Phnom Kulen: Hiking in my Converse shoes

When I was given my itinerary, I was told that we were going to go to the outskirts to see the waterfalls and the River of Thousand Lingas in Phnom Kulen. It was until the third day that it occurred to me that it was going to be a hike, and unfortunately for me, I did not bring any hiking shoes or even my running shoes, despite this trip being an “adventure”. I only had a pair of room slippers, a pair of canvas shoes and, well, my black Converse sneakers. But I guess, even the most prepared backpacker can encounter random stuff that are not part of the plan. Might as well go with it, right?

The ride to Phnom Kulen was about 2 hours from the Angkor complex, but it could take you faster if you are taking a car. I could probably compare it to going to the province via the national highway on a tricycle. It was slightly dangerous, but it was a steady ride.

The map at the entrance of the foot of the mountain showed the path, not that it matters, since there were no smaller maps you can carry along with you. There were markers specifying how far you are from the main site and the main site was 1.5 kilometers from the entrance. Again, I was reminded that this was a hike. 1.5 kilometers of hiking on my Converse sneakers.

The first 500 meters were a challenge since there were a lot of boulder-like rocks and the last thing I wanted to happen was to slip and get an injury. Mind you, I was carrying my camera bag, tripod bag, sling bag, water bottle and a plastic bag containing extra clothes and towel. Carrying all those stuff while maintaining my balance was not really an easy thing to do.

I met some tourists who were done with their hike and were already going down the trail. I asked one guy ,who was nice enough to greet me, if the site was “worth the effort”. He just gave me a “meh” and laughed and then went off.

One tourist, who was also going up, overtook me and he was just jumping around the rocks like he knew the place. He was wearing some sort of leather topsiders. I felt relieved that I was not the only one wearing non-hiking shoes. A few minutes later, two Chinese-looking ladies (well, I was not sure of their nationalities, but since they were both chinky-eyed, I just assumed they were Chinese) were trailing behind me, one tried to make a conversation by saying, “we’re going to follow you”, while the other grunted, “what if we get lost?”. That slightly bothered me, considering I was not offering any assistance, and then the other already started doubting me, almost to the point of accusation. Eventually, they decided to take a bit of a rest at the nearby resting station.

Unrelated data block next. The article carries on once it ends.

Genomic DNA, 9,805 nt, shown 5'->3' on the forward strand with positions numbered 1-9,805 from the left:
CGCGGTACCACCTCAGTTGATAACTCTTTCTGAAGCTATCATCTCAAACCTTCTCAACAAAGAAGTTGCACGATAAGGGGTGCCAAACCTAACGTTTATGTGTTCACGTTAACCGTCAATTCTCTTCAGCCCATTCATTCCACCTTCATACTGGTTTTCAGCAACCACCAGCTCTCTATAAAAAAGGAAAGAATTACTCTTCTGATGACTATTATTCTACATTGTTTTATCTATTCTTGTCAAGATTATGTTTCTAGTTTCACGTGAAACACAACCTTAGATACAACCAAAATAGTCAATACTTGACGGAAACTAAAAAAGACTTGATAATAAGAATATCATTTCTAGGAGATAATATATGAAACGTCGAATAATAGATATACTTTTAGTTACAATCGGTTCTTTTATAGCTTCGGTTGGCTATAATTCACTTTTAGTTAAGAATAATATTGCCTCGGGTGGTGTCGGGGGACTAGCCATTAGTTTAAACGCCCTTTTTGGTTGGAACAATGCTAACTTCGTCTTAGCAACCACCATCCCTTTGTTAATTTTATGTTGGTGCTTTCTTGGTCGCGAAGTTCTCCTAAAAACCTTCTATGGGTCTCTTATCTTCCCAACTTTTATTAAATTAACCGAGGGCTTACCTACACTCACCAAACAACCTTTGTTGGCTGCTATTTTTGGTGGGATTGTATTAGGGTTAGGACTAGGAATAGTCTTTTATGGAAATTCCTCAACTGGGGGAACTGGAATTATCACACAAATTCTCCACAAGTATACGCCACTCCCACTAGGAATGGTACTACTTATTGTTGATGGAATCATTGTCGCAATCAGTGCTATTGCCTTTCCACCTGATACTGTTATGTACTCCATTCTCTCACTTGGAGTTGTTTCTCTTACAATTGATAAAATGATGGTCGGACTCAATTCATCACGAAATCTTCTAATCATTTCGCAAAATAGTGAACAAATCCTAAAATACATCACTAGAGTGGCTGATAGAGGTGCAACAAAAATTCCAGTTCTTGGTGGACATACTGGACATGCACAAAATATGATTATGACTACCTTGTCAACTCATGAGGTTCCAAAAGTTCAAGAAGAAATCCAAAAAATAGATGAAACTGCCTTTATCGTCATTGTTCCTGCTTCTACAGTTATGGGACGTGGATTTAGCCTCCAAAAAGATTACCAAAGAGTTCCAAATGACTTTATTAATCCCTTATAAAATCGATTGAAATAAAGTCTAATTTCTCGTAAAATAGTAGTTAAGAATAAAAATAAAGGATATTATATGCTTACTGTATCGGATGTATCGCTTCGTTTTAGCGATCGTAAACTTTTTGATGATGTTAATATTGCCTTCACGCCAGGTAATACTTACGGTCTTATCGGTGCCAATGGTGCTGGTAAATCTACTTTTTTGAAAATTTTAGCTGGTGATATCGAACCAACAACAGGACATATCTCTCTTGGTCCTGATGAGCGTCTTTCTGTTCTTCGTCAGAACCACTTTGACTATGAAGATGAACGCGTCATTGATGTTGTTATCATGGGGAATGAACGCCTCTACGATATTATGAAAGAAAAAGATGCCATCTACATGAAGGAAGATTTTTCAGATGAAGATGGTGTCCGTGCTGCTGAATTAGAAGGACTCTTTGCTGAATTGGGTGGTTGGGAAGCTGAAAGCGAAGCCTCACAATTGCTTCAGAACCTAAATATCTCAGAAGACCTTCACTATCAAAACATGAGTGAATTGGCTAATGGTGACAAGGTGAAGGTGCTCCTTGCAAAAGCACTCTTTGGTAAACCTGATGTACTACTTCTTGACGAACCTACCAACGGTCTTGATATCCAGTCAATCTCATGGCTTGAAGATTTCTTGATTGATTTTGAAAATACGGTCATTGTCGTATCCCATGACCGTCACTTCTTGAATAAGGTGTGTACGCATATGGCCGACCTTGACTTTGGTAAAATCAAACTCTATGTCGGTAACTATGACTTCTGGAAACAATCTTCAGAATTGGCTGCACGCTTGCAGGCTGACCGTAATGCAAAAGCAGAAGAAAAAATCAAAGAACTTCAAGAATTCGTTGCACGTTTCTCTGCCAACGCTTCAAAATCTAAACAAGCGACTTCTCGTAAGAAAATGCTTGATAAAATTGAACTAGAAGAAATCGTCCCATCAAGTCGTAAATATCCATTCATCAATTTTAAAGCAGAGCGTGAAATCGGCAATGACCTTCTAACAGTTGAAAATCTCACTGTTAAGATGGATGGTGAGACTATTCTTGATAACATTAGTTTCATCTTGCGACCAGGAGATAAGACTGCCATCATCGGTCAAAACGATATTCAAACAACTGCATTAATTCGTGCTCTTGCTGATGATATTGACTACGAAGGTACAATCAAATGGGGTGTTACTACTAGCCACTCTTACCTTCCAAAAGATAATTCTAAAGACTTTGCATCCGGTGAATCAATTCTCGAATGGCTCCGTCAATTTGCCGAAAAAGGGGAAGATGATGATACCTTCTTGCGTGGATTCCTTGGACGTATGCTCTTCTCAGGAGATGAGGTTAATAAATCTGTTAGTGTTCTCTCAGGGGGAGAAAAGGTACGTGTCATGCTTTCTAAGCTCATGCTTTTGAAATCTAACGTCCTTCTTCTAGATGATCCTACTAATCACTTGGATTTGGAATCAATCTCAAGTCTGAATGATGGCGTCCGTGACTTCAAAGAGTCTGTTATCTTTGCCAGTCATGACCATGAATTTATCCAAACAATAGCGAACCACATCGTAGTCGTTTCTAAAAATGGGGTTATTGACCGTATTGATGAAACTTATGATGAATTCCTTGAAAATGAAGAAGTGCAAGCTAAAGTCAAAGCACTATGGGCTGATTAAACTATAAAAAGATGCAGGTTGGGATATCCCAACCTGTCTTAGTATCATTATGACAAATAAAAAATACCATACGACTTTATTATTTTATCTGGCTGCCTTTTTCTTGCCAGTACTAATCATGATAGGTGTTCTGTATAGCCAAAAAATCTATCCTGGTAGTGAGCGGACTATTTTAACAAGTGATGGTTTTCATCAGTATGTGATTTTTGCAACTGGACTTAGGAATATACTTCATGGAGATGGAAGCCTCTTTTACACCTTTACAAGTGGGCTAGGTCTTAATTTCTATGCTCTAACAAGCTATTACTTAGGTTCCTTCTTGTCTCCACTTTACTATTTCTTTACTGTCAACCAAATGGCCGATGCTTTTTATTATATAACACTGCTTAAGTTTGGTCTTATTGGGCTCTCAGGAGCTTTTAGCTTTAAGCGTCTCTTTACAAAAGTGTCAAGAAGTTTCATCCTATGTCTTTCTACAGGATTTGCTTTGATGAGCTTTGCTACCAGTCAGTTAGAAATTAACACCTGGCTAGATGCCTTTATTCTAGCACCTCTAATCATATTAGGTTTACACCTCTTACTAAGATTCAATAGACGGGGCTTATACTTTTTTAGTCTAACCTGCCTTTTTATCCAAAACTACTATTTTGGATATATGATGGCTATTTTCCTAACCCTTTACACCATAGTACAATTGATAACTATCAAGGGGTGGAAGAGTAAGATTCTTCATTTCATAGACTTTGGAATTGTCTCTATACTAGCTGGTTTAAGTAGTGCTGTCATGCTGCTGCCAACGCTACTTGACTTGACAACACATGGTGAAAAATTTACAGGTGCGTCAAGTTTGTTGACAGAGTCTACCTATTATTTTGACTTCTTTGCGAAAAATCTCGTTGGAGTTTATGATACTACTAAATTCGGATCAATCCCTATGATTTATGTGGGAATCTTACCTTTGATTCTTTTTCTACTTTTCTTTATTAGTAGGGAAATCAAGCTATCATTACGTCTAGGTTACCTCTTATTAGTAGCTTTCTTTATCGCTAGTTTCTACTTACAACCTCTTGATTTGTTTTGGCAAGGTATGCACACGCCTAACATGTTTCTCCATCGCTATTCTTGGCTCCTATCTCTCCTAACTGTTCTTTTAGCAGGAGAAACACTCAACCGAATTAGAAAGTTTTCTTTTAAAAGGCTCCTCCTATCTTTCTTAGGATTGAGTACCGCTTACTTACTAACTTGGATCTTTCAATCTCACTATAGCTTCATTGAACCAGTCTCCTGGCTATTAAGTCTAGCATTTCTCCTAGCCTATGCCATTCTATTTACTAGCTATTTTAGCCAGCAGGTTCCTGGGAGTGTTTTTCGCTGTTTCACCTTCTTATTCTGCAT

At around 1 kilometer, the slope became more steep, boulders were bigger, more than twice my size. The pathway was difficult to traverse despite the presence of arrows leading the correct path. I really had to be careful because the stones were rounded, some covered with moss, which made them more slippery. You could also hear the sound of the water from the river, which was a sign that you are near.


River of Thousand Lingas

The site was actually a simple one. The river from the mountain flows through a small riverbed embedded with stone carvings and a set of lingas. I took my time with the area and with the help of a local that was guarding the area, I was able to take pictures of the stone carvings.